The sukmana coat, formerly known as an outer garment, was commonly worn on Sundays and festivals by the inhabitants of Kraków villages. It was made of white cloth formerly manufactured, for example, by drapers from Chrzanów (even in the early 20th century, about a dozen families living in Chrzanów were still involved in this craft). Cloth made of spun wool was purchased from merchants from Biała. Depending on the recipient, tailors used a various finish of sukmana coats.

Wedding scarf from Raciborowice

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Wedding scarf from Pogórze

In the past wedded women were not supposed to show themselves with an uncovered head. They usually wore small percale scarves or flowery scarves made of tybet fabric (Polish fabric made of Tibetan sheep wool); while on holidays and during various ceremonies, they made a wedding headscarf from a tulle scarf. Such a wedding scarf was worn by a bride during the unveiling and capping ceremony, which was an important moment at every wedding.

Wedding scarf for Kraków costume

A White headscarf tied into a bonnet for the Kraków costume, decorated with flat and punch embroidery. Two sides of the scarf are cut in an openwork teeth style with small holes, the other two sides are more richly decorated. Above the openwork teeth there is a frieze composed of hemstitched and punched cone motifs. Moreover, in the spaces between the cones, there are six-petal punched flowers and embroidered small branches with leaves.

Wedding scarf

The head scarf was the most important and most valuable covering of married women; it was an indispensable element of women’s folk costume in Kraków. It was put on women for the first time during the traditional wedding ceremony called Oczepiny, to indicate the change in her marital status. Scarves were worn by married women throughout their entire future life.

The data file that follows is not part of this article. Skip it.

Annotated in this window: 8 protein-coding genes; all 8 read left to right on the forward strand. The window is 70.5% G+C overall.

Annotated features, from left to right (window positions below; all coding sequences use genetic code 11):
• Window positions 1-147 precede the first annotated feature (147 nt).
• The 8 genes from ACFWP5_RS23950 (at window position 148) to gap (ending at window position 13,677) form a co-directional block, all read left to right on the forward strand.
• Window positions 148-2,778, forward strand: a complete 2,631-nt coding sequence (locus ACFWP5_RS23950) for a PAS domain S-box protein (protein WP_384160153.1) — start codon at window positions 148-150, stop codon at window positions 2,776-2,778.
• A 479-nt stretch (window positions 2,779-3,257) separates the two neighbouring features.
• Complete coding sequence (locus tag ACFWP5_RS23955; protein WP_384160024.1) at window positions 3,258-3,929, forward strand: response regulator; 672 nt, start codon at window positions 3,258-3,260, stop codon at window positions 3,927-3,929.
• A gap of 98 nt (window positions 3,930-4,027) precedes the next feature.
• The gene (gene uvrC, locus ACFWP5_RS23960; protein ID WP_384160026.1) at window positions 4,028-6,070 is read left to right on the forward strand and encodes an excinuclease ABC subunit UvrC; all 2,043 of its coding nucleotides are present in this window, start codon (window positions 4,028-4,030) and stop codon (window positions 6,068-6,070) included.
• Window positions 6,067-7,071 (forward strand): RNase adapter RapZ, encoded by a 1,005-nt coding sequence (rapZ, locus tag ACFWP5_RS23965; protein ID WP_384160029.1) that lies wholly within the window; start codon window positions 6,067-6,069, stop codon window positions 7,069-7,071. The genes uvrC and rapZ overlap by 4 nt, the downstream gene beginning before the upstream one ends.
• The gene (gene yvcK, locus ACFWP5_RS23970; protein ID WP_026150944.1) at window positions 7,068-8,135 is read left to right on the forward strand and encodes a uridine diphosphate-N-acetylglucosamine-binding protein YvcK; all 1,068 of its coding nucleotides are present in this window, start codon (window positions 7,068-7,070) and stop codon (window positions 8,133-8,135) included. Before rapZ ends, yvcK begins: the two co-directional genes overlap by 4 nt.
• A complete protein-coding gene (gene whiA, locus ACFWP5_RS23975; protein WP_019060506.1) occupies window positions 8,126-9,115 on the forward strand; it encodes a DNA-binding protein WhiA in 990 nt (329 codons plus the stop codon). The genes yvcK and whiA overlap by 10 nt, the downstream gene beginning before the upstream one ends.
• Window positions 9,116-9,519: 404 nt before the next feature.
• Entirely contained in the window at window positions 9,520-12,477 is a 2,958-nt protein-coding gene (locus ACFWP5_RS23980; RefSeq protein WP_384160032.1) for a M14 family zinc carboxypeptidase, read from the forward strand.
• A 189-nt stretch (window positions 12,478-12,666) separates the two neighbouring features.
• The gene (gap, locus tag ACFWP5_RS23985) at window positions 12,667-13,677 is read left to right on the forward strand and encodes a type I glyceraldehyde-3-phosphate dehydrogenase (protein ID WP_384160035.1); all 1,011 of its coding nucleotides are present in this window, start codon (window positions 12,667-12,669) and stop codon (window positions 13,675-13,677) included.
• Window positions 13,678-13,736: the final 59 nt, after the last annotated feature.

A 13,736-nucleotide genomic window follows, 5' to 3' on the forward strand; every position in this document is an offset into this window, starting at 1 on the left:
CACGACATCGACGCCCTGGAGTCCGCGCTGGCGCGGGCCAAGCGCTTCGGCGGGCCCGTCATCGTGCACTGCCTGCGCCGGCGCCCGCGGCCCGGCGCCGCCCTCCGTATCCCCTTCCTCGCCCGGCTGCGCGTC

Velvet corset for Kraków costume

A woman's corset for the Kraków costume from Bronowice, made of velvet, composed of two front parts, and with a flounce sewn on to it on the back, laid in thirteen folds. The front is fastened with hooks and eyes. It has a white lining and is decorated with haberdashery bands of metal gold and silver threads, and decorative buttons, beads, and sequins.

Uniform of the General Pilot Tadeusz Andersz

This uniform is of the French RAF jacket-type, belonging to General Pilot Tadeusz Andersz (born on 27 September 1918 in Haensbrook, died on 29 October 2007 in London), who was a Polish military commander, brigadier general, and a pilot of the Polish Army. After graduating from high school in Poznan in 1937, Tadeusz Andersz started his education at the Aviation Cadet School...

Uniform of the “Sokół (“Falcon”) Gymnastic Society